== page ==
• Faiq Imran

Robert Frankel: A Prolific Auto-Didact

Artists need exposure to like-minded people to fully come into their own. For some, this resolve comes from years of academic training, mingling with formal circles, and dissecting individual works in class for hours. For others, like Robert Frankel, it comes from attending every local exhibition they possibly can, paying countless visits to museums, and most of all from the support and critique of their friends and family at crucial junctures of their life.


Farbe Ist Alles N°4, acrylic on canvas | 36” x 36” x 1.5”, copyright by the artist


For a long time, Robert worked a 9-5 job while raising a family in Chicago. During this time, he dabbled in art whenever he could, focusing on abstract paintings and wood sculptures. Attending gallery openings and surfing the internet to learn every minor detail helped increase his vocabulary of art.


In 2018, with a hefty dose of encouragement from my wife, I entered an open competition at the Brooklyn Waterfront Artist Coalition, and to my great surprise, they accepted two of my paintings! The next competition I entered was at an art gallery in Colorado where I won the best painting of the show”, he tells me. His profile has been on an upward climb ever since. In New York, he has exhibited at the 440 Gallery, SITE Gallery, Greenfield Gallery, and the Limner Gallery. He was one of four featured artists at an exhibition on Art and Architecture at the Chie Gallery in Milan. He has also exhibited twice at the Galleria Pall Mall in London. Recently, he exhibited for the fourth time at the Van Der Plas Gallery in New York City as part of their ‘Vor Kunst’ Exhibition. He has been featured in Outsider Art Magazine as well as Artist Portfolio Magazine. In 2018, he was one of 20 finalists selected for the Art Takes Manhattan Prize.


Wood Geo n°3, acrylic & aluminum mesh on wood | 20” x 30” x .75”, copyright by the artist


He recently exhibited two paintings at the Van Der Plas Gallery in New York, titled Dancing Raindrops #1 and Dancing Raindrops #2, about which he said, “When I originally had the dancing raindrop concept in my mind I thought of making artwork that would create positive energy and ultimately put a smile on the face of the viewer.”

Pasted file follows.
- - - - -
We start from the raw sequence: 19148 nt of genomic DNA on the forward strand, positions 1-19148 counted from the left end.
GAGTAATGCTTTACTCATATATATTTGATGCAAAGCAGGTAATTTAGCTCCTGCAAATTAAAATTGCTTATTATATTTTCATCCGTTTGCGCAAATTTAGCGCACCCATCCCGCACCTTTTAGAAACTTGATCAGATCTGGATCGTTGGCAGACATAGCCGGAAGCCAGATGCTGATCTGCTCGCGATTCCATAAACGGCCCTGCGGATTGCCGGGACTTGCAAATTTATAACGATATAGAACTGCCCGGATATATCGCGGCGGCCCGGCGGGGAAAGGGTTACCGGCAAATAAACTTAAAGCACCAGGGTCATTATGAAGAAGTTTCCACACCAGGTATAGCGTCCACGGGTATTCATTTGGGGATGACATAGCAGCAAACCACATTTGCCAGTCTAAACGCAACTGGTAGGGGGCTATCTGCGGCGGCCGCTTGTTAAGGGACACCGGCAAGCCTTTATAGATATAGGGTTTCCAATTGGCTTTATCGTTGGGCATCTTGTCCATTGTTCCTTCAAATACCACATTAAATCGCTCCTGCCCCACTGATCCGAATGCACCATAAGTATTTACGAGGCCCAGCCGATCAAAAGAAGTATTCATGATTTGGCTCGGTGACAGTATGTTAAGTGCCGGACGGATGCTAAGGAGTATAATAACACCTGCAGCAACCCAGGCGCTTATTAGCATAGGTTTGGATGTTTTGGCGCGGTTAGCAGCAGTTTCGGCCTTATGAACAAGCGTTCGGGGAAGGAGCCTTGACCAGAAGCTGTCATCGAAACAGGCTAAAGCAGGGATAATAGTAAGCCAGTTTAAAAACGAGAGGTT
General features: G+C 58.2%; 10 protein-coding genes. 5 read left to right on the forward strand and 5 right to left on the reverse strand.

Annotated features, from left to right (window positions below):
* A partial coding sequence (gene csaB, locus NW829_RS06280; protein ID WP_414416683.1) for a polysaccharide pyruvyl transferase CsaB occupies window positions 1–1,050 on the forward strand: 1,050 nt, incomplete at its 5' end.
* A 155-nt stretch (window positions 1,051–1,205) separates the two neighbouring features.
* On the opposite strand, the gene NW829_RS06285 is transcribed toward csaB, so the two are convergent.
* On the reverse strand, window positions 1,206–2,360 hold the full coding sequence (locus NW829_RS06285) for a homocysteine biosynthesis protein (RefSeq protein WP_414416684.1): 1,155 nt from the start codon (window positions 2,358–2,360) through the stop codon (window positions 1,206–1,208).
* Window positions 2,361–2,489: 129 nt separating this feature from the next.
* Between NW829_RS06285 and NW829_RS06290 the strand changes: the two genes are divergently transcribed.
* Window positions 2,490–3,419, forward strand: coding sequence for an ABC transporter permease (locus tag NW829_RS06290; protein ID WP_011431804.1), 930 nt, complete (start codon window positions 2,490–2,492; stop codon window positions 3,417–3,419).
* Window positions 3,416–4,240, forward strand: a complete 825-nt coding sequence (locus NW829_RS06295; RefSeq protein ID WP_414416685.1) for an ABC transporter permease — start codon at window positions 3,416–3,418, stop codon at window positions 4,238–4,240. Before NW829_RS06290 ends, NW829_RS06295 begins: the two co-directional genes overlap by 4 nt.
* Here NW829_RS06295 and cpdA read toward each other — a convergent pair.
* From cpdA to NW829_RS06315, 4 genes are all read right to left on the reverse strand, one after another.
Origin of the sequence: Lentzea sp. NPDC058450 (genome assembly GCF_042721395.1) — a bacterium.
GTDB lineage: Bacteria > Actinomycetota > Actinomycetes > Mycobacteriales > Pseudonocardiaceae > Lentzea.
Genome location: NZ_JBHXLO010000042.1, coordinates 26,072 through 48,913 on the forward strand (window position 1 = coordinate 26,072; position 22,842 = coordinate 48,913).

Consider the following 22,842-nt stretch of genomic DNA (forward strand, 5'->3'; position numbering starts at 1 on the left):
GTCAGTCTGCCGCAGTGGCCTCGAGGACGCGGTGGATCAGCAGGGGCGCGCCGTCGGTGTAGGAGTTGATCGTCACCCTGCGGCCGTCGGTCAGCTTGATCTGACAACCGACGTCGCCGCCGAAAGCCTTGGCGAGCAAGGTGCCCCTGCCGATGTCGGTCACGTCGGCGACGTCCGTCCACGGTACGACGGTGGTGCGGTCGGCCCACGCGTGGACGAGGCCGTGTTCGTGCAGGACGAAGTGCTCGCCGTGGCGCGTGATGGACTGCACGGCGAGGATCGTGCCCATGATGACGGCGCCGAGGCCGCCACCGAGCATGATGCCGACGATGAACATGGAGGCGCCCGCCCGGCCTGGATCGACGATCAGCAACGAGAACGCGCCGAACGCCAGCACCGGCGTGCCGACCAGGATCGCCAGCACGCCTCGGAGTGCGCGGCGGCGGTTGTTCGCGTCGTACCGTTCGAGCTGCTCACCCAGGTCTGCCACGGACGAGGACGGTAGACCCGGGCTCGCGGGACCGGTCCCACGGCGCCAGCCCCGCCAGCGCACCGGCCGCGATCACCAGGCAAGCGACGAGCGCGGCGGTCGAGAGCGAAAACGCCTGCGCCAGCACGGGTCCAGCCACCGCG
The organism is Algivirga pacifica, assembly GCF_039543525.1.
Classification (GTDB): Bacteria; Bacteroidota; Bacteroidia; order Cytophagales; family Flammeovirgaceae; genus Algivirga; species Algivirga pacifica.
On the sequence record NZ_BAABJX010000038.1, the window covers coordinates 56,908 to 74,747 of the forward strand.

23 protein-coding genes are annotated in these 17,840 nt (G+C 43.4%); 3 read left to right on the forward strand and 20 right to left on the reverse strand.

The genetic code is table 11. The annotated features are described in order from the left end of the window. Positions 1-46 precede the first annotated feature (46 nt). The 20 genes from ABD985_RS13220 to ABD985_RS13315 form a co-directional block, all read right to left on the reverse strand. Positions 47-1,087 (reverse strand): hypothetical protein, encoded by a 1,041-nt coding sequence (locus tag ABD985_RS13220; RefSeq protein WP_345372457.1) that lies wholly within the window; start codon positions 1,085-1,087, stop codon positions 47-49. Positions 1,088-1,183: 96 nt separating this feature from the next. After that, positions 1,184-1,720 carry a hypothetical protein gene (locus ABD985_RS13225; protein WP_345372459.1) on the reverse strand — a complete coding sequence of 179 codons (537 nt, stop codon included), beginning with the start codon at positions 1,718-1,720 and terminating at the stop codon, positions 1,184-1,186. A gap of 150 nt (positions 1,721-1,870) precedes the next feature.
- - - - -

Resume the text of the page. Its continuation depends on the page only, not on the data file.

Looking at his work, one feels overwhelmed with enthusiasm — amidst the palpable tension, the eye wanders, looking for a place to land but never finds it. It reminds me of the time Alexander Calder suggested that Mondrian should hang his pieces in the air so they can move, to which Mondrian replied, “My paintings are fast enough already”. Robert’s work evokes a similar emotion, a vivid passion that swirls and spirals, various entities gouging against one another, vying for a place of their own until finally, the painting attains a dynamic harmony: the work hangs in a perfect balance yet feels alive. The reckless tension forms an unexpected image that feels all the more familiar because of it.


He deconstructed his style for me in the following words, “I like to experiment with different colors hues, textures, and odd shapes to create motion and energy on the canvas. Often, my paintings are set in a loose geometric structure. It’s often difficult to remain focused on one point of the canvas without wanting to wander around. I have also thought a lot about how all material things are made up of both structure and empty space. I often try to capture this yin-yang tension in my work.”

Charting influences from the dreamlike stages of Marc Chagall’s paintings, the kinetic vibrancy of Yaacov Agam, the primal humanism of Jean Dubuffet, and the nuanced landscapes of Roberto Marx, Robert has transcended into a style that is distinctly his own. He is also a fan of Simeon Braguin’s work.


Jazz N° 5, acrylic on canvas | 30" x 40" x 1", copyright by the artist


On his website, Robert Frankel Art, one finds his foray into different subjects — categorized as jazz collection, geo collection, colors and shapes collections, farbe ist alles, and mixed media collections. Across all these paintings, his style depicts the deftness of a humanist auteur preoccupied with the expression of life in all its immediacy.

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